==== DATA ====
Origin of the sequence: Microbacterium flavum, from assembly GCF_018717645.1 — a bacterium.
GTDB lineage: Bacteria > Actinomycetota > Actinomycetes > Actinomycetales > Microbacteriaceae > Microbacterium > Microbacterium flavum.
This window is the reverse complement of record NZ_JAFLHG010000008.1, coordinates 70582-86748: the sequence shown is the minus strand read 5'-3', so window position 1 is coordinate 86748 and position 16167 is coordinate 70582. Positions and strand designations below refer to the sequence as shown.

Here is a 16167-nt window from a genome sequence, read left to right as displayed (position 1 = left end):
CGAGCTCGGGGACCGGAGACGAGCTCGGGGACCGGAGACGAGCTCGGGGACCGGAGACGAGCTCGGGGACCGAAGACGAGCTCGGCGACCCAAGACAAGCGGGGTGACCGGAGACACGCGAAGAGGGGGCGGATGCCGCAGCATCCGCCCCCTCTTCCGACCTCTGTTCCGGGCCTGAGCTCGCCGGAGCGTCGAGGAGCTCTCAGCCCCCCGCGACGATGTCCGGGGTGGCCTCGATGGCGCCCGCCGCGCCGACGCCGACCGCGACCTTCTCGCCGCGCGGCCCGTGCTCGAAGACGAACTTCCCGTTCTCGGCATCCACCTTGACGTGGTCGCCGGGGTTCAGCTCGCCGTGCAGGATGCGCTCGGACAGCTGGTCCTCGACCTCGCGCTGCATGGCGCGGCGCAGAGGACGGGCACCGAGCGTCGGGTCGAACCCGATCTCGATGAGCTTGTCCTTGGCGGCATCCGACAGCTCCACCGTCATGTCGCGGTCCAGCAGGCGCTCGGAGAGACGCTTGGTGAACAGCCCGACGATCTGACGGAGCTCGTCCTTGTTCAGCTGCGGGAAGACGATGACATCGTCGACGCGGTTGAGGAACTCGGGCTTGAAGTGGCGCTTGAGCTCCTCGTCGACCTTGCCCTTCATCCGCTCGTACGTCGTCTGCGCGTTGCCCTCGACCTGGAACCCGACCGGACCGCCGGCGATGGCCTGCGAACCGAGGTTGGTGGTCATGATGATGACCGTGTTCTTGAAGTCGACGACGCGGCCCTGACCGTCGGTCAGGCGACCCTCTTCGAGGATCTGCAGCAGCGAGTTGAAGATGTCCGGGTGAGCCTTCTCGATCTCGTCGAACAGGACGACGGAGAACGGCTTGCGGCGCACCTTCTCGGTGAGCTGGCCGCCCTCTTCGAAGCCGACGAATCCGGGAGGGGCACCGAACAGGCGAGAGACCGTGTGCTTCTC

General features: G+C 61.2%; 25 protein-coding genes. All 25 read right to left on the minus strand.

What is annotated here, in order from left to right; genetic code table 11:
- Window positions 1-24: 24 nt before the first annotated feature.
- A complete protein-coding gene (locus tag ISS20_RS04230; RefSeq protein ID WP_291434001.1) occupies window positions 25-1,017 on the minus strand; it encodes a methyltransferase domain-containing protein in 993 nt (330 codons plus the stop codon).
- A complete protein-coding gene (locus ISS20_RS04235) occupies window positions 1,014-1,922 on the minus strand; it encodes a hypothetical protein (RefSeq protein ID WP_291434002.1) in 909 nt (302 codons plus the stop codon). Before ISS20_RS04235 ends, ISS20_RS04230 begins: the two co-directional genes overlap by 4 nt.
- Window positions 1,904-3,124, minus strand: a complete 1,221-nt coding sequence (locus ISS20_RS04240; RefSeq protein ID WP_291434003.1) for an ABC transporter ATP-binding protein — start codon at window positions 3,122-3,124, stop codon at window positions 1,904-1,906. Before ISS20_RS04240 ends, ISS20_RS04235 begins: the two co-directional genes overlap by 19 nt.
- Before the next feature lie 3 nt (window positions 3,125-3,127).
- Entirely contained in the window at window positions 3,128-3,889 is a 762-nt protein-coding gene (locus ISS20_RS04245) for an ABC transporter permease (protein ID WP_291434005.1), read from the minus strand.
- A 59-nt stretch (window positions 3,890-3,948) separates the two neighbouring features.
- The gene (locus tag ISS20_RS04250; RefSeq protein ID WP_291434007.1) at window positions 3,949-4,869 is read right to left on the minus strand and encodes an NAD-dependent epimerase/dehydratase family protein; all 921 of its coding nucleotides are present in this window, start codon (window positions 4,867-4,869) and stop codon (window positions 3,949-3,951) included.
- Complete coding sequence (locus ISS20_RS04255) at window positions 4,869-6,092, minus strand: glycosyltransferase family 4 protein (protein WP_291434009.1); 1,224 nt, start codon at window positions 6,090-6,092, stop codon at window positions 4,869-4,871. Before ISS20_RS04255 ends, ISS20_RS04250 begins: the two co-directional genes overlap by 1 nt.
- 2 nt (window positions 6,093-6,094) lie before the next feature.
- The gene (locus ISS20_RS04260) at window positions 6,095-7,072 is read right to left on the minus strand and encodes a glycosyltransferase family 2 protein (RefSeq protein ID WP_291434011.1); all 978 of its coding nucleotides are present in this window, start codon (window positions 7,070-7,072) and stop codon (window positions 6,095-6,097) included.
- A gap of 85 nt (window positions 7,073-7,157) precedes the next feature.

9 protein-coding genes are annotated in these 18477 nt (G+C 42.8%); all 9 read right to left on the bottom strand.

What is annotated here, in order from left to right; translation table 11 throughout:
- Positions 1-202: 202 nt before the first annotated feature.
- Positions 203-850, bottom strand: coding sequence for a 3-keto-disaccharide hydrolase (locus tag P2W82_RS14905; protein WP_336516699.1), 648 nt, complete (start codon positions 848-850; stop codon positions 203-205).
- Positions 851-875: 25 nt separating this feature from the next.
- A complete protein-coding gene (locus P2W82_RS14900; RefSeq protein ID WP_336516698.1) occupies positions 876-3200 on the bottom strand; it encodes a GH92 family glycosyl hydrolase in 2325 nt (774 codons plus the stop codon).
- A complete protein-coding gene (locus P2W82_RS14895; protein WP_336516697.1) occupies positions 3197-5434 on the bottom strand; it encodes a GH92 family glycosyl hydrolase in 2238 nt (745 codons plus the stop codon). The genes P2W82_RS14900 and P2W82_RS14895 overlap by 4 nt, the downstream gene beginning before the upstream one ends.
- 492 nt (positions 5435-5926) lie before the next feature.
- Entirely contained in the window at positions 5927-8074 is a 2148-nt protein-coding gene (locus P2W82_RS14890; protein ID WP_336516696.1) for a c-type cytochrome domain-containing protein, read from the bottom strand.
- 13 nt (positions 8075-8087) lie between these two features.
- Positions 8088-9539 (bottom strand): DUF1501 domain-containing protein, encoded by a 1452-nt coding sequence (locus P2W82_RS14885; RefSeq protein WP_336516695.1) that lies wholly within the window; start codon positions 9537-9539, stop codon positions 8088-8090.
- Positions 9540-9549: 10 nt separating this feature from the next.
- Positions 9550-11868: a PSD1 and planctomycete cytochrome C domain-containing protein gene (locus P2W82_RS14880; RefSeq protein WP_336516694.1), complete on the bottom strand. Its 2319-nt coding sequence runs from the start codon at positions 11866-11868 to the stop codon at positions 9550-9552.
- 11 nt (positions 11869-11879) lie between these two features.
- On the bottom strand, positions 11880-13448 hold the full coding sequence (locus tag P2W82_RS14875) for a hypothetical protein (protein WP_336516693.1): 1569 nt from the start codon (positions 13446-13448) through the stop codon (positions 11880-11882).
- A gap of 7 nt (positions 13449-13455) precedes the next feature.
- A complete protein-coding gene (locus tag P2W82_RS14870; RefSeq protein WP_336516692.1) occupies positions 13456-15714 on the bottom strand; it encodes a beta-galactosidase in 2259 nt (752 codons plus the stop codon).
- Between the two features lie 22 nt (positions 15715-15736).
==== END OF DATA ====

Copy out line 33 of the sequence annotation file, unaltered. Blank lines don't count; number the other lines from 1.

- 11 nt (positions 11869-11879) lie between these two features.